Lynn gives a step-by-step walkthrough of the latest amazing redesign of her website. There’s so much joy and craft in here, with real attention to detail—I love it!
I think Cathy might’ve buried the lede:
The knock on effect of this was removing media queries. As I moved towards some of the more modern features of CSS the need to target specific screen sizes with unique code was removed.
But on the topic of Sass, layout is now taken care of with CSS grid, variables are taken care of with CSS custom properties, and mixins for typography are taken care of with
Personally, I’ve always found the most useful feature of Sass to simply be that you can have lots of separate Sass files that get combined into one CSS file—very handy for component libraries.
‘Sfunny, this exact use-case (styling a profile component) came up on a project recently and I figured that CSS grid would be the right tool for the job.
The slides and notes from a great presentation by Eric Bailey that takes a really thoughtful deep dive into media types, media queries, and inclusive design.
This homepage is media-querytastic. It’s so refreshing to see this kind of fun experimentation on a personal site—have fun resizing your browser window!
Just recently on a Clearleft project, some of us were discussing whether there was a reason not to use
rems instead of
ems for media queries. Apart from one older browser implementation difference, we couldn’t come up with much.
Some in-depth research here supports the use of
em values for media queries. Very good to know.
A handy way of automating the creation of old-IE stylesheets using Grunt. This follows on from Jake’s work in using preprocessors and conditional comments to send a different stylesheet to IE8 and below—one that doesn’t contain media queries. It’s a clever way of creating mobile-first responsive sites that still provide large-screen styles to older versions of IE.
Some good ideas on the idea of element-level media queries, a feature that developers are crying out for and browser makers are saying is too hard. This post has some thoughts on how to deal with the potential issues.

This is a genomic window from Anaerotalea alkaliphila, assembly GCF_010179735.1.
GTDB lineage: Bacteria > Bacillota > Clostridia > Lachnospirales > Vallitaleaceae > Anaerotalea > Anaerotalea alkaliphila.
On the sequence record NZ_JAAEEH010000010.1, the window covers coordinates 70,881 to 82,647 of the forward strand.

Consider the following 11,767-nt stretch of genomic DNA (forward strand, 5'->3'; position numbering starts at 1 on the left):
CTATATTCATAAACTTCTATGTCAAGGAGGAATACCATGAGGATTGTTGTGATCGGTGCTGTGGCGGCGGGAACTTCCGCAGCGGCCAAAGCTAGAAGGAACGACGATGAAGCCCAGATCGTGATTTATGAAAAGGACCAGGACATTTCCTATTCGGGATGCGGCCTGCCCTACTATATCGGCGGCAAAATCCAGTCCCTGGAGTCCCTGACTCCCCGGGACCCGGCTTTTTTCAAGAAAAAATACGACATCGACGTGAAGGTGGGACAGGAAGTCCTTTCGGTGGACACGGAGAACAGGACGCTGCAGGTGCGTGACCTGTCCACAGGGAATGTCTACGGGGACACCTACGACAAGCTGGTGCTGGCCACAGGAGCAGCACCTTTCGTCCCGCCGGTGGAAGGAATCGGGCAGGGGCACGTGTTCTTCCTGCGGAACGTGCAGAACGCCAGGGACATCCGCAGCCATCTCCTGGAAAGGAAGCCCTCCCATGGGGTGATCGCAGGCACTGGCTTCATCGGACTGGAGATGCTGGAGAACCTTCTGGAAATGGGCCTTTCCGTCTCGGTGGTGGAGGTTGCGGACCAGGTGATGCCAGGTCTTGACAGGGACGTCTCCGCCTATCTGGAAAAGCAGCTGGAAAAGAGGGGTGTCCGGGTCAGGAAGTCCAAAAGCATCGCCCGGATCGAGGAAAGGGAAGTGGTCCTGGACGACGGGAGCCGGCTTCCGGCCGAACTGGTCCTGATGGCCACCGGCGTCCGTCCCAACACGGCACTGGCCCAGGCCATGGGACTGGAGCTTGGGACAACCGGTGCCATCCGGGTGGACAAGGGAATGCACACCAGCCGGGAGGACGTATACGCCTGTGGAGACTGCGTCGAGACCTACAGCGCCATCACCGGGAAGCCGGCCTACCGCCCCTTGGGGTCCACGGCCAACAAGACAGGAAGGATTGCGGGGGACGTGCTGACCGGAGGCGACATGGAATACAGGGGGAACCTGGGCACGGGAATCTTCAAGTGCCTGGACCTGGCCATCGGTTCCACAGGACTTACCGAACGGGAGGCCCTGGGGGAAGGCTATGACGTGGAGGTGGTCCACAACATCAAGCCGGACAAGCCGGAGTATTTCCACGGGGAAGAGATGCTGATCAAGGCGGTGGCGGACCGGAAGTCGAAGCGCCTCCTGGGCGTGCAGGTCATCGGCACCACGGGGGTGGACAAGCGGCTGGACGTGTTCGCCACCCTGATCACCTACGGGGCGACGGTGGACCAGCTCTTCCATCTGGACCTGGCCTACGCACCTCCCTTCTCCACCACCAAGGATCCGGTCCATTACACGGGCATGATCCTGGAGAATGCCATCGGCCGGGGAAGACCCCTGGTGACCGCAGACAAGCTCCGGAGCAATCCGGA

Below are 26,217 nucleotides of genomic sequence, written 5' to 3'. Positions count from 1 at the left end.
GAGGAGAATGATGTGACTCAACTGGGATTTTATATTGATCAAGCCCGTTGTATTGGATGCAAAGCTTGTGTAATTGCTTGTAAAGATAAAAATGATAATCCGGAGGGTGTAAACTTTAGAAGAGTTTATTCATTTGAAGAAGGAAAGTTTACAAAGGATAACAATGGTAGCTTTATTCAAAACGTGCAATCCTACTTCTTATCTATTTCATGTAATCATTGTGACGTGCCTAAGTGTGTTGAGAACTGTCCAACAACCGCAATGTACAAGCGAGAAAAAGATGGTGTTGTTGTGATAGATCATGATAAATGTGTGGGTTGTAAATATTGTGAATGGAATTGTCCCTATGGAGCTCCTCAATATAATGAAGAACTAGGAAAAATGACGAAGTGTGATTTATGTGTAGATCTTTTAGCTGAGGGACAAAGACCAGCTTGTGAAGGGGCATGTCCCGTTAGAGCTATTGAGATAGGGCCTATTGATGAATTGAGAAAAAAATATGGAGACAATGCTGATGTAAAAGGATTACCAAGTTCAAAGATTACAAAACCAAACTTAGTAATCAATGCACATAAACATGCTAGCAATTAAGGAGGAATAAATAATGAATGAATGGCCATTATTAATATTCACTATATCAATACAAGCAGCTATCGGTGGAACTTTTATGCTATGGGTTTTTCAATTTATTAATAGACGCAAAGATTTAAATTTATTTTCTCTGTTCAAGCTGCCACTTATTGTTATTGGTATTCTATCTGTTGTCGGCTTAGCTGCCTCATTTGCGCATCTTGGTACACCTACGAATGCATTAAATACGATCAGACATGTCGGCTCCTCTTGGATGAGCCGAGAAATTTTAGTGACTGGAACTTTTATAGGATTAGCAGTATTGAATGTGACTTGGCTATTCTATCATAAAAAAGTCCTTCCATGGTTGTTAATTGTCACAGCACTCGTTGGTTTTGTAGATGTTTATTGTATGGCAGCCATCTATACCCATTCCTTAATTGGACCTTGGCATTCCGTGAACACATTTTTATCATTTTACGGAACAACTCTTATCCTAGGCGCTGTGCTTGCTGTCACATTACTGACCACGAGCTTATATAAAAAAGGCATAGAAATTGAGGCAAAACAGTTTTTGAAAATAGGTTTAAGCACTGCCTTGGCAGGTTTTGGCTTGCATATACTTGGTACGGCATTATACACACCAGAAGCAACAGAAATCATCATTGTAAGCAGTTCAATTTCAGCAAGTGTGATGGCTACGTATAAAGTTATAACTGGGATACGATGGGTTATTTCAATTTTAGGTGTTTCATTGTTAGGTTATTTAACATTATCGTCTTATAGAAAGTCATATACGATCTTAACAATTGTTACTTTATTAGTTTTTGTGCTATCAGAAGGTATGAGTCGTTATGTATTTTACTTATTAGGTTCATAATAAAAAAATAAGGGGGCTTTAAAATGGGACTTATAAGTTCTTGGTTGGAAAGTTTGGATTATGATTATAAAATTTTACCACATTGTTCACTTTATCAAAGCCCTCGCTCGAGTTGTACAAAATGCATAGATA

Looks like Google are offering responsive (or at least adaptive) ad sizes.
Useful advice from Tim on preparing your responsive site for IE10’s new “snap mode”. Don’t worry: it doesn’t involve adding any proprietary crap …quite the opposite, in fact.
Jake demonstrates his technique for preprocessor-generated stylesheets for older versions of Internet Explorer (while other browsers get the same styles within media queries).
This is an excellent idea from Jake: use a preprocessor to automatically spit out a stylesheet for older versions of IE that includes desktop styles (garnered from the declarations within media queries).
If you’re a dab hand with Ruby and you’d like to see this in SASS, you can help.
Advice on creating responsive designs from Google. It’s not exactly the best tutorial out there (confusing breakpoints with device widths) but it’s great to see the big guns getting involved.
Another call for design-based (rather than device-based) breakpoints in responsive sites.
A great step-by-step tutorial from Brad on developing a responsive site with a Content First mindset.
Tim has published the results of a whole bunch of testing he did on how different browsers deal with hidden or replaced images.
Emily walks us through a responsive design case study, stressing the importance using percentages for layout.